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Q & A: Robert Hood

Carleton S. Gholz recently spoke with Robert Hood, the longtime techno DJ and producer who is also known as the founding member of legendary Detroit collective Underground Resistance. Hood currently resides in Alabama, where he recently took time to answer questions about playing in Europe, the future of Detroit, and his latest release for Fabric.

XLR8R: We are talking today because of your recent mix for the Fabric nightclub and record label in London. Why is Fabric such an important place for dance music?

Robert Hood: A lot of places I've played were clubs with techno themes or techno nights. In my opinion, Fabric is a techno discotheque. Fabric gives techno artists a forum to come in and focus on the dancer, and not entirely on the DJ's performance.

Could you imagine a situation where you might have had a musical career that lasted this long without Europe?

As far as my career in music, it is hard to consider a future without Europe's support. Before my career even began, artists like Thomas Dolby, Heaven 17, and Kraftwerk had a profound influence on my musical direction. Then, as my musical career took me to the U.K. and Europe, I paid attention to how the kids across the water moved to this music. It made me focus on how to get inside of their minds. I noticed that Detroit and Berlin were bouncing ideas back and forth. It was no longer enough to want Detroit to feel my sound. I needed the entire planet to feel me.

Your Fabric mix travels throughout Europe in terms of the artists and labels that you use. Can you talk a little about your current relationships with the Music Man label in Belgium and Logistic in France? What is the current status of your M-Plant label? Is it a good time to make records compared to other times in your career?

The Music Man situation is stable as another means of putting out music–we're still getting it done, you know what I mean? As far as Logistic goes, I still play with John Thomas, but I'm no longer working with the label at present. The M-Plant catalog [will] soon be available in digital form, and later in physical form sometime this year. I think this is an experimental time for distribution right now. We're all taking advantage of innovations in alternative distribution.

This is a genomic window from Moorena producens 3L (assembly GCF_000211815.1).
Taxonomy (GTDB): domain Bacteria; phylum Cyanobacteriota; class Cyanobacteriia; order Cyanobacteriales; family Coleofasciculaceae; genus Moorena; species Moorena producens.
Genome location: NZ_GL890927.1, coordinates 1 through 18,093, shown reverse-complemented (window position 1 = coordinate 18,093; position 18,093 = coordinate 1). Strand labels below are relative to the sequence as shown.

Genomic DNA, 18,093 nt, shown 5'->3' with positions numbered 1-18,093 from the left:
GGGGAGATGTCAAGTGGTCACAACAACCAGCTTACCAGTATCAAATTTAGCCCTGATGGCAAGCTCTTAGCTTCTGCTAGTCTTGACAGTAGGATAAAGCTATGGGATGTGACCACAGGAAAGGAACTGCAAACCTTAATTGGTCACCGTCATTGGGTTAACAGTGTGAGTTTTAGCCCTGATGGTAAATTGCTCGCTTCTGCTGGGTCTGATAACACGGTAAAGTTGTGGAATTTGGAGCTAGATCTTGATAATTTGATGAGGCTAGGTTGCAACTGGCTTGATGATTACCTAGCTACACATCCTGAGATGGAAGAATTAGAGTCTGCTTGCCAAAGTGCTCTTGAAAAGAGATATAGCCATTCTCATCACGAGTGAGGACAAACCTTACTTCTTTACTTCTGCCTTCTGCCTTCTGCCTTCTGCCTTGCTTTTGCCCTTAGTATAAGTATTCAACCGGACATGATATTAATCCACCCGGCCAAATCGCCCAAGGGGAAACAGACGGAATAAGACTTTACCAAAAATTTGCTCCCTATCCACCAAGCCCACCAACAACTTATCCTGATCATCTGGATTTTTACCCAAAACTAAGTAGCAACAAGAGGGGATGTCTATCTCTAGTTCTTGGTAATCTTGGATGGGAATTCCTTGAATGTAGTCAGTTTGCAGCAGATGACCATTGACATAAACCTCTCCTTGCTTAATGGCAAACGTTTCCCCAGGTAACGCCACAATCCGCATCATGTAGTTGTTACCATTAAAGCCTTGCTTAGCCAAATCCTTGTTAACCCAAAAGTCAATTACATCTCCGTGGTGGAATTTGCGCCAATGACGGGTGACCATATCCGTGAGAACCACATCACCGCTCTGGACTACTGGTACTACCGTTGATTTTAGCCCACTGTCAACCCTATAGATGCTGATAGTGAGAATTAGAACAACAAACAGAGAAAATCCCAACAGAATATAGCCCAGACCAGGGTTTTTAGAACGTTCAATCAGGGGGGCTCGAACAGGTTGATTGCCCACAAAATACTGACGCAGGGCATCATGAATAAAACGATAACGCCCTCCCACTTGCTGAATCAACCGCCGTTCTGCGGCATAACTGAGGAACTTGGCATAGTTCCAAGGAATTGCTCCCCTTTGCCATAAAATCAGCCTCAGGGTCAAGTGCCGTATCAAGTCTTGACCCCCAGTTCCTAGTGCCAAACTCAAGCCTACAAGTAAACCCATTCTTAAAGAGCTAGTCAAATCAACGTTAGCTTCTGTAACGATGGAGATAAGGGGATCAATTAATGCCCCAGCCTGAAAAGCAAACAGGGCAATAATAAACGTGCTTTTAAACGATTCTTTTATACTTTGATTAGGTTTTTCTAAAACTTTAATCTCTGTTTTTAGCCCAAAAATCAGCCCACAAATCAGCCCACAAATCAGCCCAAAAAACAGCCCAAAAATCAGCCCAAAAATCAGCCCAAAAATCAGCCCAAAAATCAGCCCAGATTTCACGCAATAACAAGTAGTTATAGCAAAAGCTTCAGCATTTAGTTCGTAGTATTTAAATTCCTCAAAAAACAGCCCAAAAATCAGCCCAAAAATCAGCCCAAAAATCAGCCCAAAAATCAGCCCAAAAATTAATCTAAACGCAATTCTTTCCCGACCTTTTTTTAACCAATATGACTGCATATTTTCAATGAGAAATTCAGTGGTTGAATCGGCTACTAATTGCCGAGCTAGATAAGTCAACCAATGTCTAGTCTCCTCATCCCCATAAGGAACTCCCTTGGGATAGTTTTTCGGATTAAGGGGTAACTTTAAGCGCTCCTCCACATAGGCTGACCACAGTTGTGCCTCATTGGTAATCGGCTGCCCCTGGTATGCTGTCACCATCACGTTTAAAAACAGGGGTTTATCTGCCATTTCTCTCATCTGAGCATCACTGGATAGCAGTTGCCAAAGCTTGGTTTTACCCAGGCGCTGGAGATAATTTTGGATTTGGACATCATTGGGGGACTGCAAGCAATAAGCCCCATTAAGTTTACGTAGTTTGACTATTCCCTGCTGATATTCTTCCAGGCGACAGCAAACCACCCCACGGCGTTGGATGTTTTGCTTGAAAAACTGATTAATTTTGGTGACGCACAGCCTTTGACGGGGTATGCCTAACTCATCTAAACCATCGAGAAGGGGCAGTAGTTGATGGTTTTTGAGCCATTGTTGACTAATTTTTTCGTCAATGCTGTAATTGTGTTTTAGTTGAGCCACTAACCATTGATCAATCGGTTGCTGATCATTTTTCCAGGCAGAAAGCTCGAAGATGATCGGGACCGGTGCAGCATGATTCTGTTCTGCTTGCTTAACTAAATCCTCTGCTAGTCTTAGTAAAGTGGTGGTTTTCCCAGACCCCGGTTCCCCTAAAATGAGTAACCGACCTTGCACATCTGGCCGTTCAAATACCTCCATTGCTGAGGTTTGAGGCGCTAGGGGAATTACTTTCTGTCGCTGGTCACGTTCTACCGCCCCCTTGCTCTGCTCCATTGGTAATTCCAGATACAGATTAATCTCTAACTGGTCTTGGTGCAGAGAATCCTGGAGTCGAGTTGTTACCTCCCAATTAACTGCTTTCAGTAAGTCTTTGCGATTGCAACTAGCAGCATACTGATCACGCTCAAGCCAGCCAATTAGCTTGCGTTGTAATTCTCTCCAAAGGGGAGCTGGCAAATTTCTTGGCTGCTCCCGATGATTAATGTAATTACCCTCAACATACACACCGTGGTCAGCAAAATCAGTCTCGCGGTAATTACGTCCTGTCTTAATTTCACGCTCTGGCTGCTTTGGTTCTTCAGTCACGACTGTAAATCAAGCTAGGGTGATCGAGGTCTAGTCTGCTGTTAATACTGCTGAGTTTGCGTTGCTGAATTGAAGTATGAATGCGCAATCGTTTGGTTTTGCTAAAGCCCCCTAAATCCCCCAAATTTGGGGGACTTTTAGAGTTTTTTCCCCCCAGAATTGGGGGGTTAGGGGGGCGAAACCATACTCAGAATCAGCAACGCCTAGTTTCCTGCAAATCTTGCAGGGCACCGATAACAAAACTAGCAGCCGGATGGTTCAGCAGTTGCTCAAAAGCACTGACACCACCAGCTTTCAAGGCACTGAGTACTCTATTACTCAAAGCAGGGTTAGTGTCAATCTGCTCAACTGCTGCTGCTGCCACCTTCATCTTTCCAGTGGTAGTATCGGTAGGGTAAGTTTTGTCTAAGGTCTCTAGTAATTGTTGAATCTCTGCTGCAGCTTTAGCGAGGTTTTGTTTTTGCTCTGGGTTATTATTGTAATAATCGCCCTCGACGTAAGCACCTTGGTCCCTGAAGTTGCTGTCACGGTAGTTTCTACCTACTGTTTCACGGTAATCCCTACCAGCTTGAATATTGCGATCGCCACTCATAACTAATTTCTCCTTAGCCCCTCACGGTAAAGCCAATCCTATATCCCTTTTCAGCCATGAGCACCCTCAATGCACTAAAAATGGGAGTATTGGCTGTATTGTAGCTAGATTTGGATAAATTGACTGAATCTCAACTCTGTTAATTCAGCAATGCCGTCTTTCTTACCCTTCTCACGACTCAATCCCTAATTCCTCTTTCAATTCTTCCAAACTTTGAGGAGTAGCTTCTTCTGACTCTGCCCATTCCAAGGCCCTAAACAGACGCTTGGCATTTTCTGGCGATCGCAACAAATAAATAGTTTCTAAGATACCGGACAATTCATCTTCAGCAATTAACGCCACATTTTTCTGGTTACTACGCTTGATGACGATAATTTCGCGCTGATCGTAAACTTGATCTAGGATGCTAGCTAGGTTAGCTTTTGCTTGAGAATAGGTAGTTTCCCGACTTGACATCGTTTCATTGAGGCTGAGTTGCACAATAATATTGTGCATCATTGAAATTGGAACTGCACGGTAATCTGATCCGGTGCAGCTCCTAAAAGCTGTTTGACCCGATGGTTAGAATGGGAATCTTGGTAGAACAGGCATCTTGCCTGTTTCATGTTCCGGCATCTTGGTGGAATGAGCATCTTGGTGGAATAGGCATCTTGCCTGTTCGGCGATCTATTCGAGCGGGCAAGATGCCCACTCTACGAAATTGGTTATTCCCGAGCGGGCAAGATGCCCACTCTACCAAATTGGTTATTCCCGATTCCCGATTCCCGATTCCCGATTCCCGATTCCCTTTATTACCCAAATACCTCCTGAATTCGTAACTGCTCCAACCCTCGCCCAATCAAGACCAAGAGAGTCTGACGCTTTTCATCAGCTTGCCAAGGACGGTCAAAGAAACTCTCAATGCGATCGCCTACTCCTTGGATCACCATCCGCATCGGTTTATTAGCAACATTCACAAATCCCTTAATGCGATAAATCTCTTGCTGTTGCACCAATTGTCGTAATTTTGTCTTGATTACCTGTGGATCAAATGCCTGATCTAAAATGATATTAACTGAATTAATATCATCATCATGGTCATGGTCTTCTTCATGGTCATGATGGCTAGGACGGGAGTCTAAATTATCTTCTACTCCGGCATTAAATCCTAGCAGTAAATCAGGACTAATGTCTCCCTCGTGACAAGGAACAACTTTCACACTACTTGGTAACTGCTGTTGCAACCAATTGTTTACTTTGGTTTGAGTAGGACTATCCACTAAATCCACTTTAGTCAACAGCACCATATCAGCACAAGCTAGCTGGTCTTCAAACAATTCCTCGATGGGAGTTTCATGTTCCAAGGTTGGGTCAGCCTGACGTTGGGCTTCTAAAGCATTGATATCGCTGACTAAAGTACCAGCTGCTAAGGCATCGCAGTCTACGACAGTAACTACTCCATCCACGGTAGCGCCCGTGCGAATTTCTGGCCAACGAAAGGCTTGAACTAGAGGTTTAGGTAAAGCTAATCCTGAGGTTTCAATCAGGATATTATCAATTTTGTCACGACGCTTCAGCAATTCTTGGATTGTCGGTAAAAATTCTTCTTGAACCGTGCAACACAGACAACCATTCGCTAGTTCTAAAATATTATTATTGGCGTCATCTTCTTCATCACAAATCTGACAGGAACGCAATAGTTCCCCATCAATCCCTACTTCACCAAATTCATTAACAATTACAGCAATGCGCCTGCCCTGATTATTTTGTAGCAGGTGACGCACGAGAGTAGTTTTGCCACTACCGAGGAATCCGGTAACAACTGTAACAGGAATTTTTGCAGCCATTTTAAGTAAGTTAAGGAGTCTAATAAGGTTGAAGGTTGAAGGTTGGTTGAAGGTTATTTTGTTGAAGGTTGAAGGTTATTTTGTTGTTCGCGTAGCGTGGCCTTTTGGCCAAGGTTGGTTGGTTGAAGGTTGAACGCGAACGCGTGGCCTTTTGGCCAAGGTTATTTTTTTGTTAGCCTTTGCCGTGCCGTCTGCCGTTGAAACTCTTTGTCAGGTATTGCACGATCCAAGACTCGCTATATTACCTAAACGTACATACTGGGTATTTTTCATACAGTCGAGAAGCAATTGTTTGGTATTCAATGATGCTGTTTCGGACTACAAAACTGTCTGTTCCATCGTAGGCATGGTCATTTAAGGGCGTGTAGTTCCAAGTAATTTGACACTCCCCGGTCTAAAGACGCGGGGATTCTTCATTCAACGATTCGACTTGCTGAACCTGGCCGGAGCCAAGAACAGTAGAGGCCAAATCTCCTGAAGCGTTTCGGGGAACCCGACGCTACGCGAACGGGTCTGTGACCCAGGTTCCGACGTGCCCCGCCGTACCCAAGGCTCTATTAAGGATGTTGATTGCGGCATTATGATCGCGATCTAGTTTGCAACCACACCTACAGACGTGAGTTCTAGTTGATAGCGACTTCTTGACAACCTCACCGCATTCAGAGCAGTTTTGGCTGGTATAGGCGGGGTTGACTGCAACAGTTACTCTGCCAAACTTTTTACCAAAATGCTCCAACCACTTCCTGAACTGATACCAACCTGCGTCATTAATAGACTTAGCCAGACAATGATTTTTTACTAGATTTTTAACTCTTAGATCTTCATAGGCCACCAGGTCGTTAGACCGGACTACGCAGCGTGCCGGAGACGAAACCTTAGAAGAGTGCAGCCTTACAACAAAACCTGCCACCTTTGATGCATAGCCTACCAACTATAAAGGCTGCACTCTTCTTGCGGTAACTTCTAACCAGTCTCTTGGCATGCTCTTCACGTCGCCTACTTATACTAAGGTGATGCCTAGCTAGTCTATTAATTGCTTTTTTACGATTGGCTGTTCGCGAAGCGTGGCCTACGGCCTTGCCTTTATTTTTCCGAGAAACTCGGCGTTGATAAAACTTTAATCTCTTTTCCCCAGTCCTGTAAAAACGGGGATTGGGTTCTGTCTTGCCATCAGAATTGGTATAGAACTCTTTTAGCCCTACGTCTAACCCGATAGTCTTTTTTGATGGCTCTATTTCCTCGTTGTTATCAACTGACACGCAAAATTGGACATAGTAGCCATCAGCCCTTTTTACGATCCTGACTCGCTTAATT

You have mentioned wanting to tell stories with your music and that with each of your projects you "like to read like a book." Can you talk about a favorite book and how it might help you think through your own music?

My favorite book is The Principles and Power of Vision by Dr. Myles Munroe, which is more of a self-help/inspirational book than a book with a storyline. It's helped me and inspired me to re-focus on my God-given gift and uniqueness.

You were clearly influenced by hip-hop in the late 1980s and early 1990s, as evidenced by early tracks like "Dance to the Beat." At the time, did you think that techno and hip-hop were connected?

In those days techno, hip-hop, and house wasn't as segregated as they are today. I remember going to clubs where you could hear a mixture of all these sounds. I still listen to hip-hop but not rap; DJ Muggs vs. GZA/The Genius’ album Grandmasters (Angeles 2005) has been a major influence on my music. My first thoughts on minimalism came from Run DMC's "It's Like That," because it was so stark and stripped down.

It is the 20th anniversary this year of Techno: The New Dance Sound of Detroit (Virgin 10 Records). In the liner notes to the album, the writer, Stuart Cosgrove, starts by saying, "Think of Detroit and you automatically think of Motown. But be careful not to think too loud because the new grandmasters of Detroit techno hate history." Cosgrove goes on to argue that techno was anti-Motown, a pure break with the past musical and cultural history of Detroit. Looking back on it, do you think that was true?

How can you know where you're going if you don't know where you've been? Techno is supposed to be future music but you can't forget your musical roots, your history. If you do, you'll end up lost, with no sense of direction. Berry Gordy first made it possible for young black men to own and operate a successful record label–a label that created timeless music. You can't forget the innovations that Stevie Wonder, Marvin Gaye, and the Motown engineers made in recording. Without James Brown and others, I truly believe there wouldn't be techno. We shouldn't dwell on the past but we should never forget because it makes you appreciate who you are today.

You have talked about "thinking of Detroit like a museum" in the sense of its demise as an industrial powerhouse, its abandoned buildings, gray sky, etc. Can you imagine ever living in Detroit again?

Detroit is turning into the vibrant city it once was cosmetically. But the inner workings of the city’s administration are in question. I can't say if I would ever go back. I'm content where I am, with my family, believe it or not. It's a content place.

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